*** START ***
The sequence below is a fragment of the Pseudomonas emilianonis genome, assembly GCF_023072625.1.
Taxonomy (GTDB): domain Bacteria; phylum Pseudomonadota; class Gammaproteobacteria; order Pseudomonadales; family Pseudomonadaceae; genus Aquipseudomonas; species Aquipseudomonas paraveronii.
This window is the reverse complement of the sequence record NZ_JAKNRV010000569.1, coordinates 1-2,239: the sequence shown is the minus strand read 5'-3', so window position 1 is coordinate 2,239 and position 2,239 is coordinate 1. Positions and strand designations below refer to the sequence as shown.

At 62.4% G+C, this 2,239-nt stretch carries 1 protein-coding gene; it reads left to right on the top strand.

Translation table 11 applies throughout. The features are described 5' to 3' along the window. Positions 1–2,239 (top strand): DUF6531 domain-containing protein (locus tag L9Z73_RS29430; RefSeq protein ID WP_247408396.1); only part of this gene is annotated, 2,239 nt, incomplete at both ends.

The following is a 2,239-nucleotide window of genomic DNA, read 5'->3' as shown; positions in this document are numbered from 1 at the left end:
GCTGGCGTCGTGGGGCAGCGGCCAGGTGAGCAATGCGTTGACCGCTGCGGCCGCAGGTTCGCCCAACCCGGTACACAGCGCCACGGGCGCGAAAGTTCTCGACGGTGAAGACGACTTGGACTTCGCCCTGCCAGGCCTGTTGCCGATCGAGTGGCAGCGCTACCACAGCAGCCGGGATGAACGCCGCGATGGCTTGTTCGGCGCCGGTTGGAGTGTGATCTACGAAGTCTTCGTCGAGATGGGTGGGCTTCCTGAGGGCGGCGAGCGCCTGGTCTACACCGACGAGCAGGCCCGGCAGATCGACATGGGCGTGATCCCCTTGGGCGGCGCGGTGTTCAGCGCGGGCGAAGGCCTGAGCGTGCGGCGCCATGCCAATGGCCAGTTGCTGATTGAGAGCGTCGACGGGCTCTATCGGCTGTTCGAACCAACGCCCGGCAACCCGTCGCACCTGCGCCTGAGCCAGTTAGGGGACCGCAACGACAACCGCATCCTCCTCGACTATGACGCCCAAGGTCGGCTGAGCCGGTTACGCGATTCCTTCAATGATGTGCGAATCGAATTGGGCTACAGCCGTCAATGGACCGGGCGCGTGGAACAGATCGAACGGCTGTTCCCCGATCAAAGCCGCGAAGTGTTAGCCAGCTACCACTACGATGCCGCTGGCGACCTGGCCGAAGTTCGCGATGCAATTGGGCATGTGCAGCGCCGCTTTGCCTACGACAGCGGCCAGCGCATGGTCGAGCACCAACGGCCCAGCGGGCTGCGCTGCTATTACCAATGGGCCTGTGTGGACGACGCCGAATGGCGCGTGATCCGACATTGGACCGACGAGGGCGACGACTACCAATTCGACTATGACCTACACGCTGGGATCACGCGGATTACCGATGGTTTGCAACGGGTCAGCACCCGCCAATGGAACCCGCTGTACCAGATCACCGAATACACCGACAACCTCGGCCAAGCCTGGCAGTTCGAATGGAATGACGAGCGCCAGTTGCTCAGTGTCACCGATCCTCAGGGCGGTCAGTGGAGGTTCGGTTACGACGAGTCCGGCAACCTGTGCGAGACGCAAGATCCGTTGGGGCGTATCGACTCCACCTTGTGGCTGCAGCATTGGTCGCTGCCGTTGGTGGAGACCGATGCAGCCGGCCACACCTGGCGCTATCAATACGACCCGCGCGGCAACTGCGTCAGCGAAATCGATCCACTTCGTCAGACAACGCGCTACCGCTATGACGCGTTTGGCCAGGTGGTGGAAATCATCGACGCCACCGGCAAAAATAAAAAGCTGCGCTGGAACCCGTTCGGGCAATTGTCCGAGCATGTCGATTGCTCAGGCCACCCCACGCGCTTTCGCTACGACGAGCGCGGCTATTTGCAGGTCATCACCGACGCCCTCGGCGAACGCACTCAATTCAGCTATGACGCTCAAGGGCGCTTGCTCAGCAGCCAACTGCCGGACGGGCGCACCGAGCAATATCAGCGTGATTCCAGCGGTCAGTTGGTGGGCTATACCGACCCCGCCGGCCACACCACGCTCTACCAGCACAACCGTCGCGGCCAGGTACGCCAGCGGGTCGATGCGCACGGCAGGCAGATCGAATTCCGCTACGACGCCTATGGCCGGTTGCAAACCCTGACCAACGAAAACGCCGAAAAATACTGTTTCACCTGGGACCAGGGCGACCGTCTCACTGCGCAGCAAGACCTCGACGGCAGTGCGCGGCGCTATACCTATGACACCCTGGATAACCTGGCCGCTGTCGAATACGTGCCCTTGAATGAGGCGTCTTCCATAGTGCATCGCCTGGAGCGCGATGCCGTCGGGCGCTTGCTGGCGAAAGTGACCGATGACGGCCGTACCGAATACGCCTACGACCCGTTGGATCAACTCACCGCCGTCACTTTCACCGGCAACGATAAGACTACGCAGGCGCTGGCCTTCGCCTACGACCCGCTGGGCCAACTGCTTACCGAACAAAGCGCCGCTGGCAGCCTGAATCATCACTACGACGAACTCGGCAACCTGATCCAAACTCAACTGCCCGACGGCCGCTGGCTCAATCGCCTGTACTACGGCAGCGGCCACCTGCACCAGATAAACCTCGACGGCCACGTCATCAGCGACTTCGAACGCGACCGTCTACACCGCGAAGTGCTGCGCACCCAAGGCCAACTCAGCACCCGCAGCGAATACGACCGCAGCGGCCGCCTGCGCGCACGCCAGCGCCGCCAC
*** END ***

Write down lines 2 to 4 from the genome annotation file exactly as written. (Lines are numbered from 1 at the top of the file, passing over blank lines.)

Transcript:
Taxonomy (GTDB): domain Bacteria; phylum Pseudomonadota; class Gammaproteobacteria; order Pseudomonadales; family Pseudomonadaceae; genus Aquipseudomonas; species Aquipseudomonas paraveronii.
This window is the reverse complement of the sequence record NZ_JAKNRV010000569.1, coordinates 1-2,239: the sequence shown is the minus strand read 5'-3', so window position 1 is coordinate 2,239 and position 2,239 is coordinate 1. Positions and strand designations below refer to the sequence as shown.

At 62.4% G+C, this 2,239-nt stretch carries 1 protein-coding gene; it reads left to right on the top strand.